Prizes, Awards and Events
The Department of Chemistry is a dynamic place to pursue top-level research and education. The Department recognizes outstanding achievements of graduate students by awarding several prizes and awards. In addition to the public recognition of achievement, each prize carries a monetary award for the student.
THE POTTER PRIZE
Graduate students completing Ph.D. theses judged to be of outstanding merit are eligible for the Potter Prize. This prize is awarded annually to the most exceptional chemistry PhD dissertation as judged by a faculty committee. ($2,500).
The 2012 Potter Prize recipient is Sanghamitra Deb. Her thesis was entitled "Ultrafast Structural Dynamics of Flexible Rydberg Excited Molecular Systems". Professor Peter M. Weber was her research advisor.
THE ELAINE CHASE AWARD FOR LEADERSHIP AND SERVICE
The Chase Award recognizes the student whose extraordinary leadership and service contributions during her/his years at Brown improved the department or the academic and educational experiences of all graduate students. The 2012 recipient is Craig Yennie.
THE WILLIAM T. KING PRIZE
The King Prize recognizes superior performance as a teaching assistant during the academic year. The prize is awarded annually to one or two graduate students whose efforts as a teacher and facilitator of chemical learning go beyond normal expectations. The 2012 King prize recipient are Alex MacIntosh and Zachary Piazza.
SIGMA XI AWARD
The Sigma Xi Award for Excellence in Graduate Research recognizes outstanding research accomplishments during a graduate student's career. Students in their last year of graduate study are eligible. The 2012 recipient is Phoung Dau. Ms. Dau works in the research lab of Professor Lai Sheng Wang.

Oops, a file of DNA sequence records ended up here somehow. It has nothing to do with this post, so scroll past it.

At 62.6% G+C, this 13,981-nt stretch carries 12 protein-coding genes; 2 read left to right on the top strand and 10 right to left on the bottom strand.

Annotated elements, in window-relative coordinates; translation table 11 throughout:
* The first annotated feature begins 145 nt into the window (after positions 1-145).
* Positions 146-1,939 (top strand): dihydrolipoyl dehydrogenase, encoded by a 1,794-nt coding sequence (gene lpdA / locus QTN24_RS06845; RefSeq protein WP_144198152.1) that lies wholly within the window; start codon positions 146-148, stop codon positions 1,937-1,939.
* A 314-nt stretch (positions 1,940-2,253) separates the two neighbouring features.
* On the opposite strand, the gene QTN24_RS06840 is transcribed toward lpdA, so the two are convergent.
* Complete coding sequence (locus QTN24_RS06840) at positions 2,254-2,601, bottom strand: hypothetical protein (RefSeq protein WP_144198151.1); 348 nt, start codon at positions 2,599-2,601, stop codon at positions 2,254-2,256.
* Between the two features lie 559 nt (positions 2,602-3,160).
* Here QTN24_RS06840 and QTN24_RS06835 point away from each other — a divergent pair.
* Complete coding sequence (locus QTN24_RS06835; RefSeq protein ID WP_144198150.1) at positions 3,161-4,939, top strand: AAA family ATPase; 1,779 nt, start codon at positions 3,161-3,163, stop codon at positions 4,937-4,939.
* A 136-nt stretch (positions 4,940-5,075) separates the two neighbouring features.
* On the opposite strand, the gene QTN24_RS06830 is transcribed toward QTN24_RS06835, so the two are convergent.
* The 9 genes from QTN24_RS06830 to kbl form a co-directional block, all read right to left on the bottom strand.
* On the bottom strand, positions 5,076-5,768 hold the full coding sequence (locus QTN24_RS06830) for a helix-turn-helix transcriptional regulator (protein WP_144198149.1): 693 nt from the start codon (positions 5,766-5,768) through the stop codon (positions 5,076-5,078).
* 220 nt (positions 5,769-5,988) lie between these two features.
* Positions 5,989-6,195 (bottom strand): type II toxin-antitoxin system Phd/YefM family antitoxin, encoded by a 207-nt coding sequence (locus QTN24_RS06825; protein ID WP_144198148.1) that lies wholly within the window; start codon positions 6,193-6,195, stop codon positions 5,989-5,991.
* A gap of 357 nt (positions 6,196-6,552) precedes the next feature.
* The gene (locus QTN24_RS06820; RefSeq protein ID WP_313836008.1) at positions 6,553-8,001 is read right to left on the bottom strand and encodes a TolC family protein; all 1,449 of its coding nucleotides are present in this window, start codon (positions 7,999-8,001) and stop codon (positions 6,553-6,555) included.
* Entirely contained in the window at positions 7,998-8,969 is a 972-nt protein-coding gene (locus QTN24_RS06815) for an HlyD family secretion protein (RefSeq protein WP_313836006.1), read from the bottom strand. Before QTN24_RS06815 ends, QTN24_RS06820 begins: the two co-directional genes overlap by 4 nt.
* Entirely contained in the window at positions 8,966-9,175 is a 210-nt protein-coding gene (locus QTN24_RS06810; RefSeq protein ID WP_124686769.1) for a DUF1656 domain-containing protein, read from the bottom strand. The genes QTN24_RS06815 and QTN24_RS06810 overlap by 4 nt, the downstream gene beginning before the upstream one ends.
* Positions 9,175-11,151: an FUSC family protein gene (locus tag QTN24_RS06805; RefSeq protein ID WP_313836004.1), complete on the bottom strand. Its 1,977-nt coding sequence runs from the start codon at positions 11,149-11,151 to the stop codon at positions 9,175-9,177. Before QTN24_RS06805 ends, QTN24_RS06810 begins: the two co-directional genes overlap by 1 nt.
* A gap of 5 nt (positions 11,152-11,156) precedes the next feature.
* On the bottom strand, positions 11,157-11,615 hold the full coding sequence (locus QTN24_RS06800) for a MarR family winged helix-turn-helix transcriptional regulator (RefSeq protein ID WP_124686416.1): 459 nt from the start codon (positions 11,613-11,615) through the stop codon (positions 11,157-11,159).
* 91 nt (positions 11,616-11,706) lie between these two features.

VINCE WERNIG FELLOWSHIP
The Vince Wernig Fellowship is competitively awarded to one senior graduate student per year. The level of support includes stipend, tuition and health insurance for an entire academic year. The recipient will have shown excellence in research as evidenced by publications, conference participation or other research accomplishments. The 2012 Wernig Fellow is Hongwei Xu, a graduate student in the research lab of Professor Wesley Bernskoetter.
Brown’s Department of Chemistry is a lively place for pursuing research. Numerous collaborations exist within groups at Brown University and with other institutions. Many graduate students have opportunities to even spend some time abroad on research projects with collaborators. Recent examples include interactions with scientists in Denmark, Germany, Switzerland, the Czech Republic, Iceland, South Africa, India, Japan, and China. Closer to home, students meet visitors and communicate science to their local peers in seminars and posters.
To this end, the Department hosts numerous seminars and encourages student travel to conferences:
- Named lectureships: The annual Appleton Lectures and Clapp Lectures allow the Department to invite famous scientists to Brown University. As the lectures are usually hosted over a two-day period, graduate students have an opportunity to meet the distinguished visitor.
- Clapp Poster Symposium: Once a year, the Department organizes the Clapp poster symposium, where graduate students showcase their work to peers in the department. A faculty committee selects the best poster for the Clapp Poster prize.
- Seminars: The Department hosts weekly seminars focused on individual disciplines, such as physical, organic or inorganic Chemistry, as well as a department-wide colloquia. The seminars allow us to learn from scientists from other institutions, and provide graduate students an opportunity to meet researchers.
Once they have obtained the first results in their research project, graduate students are encouraged to attend national and international conferences. In most cases, student travel is supported by a combination of funds from the Graduate School and the research group.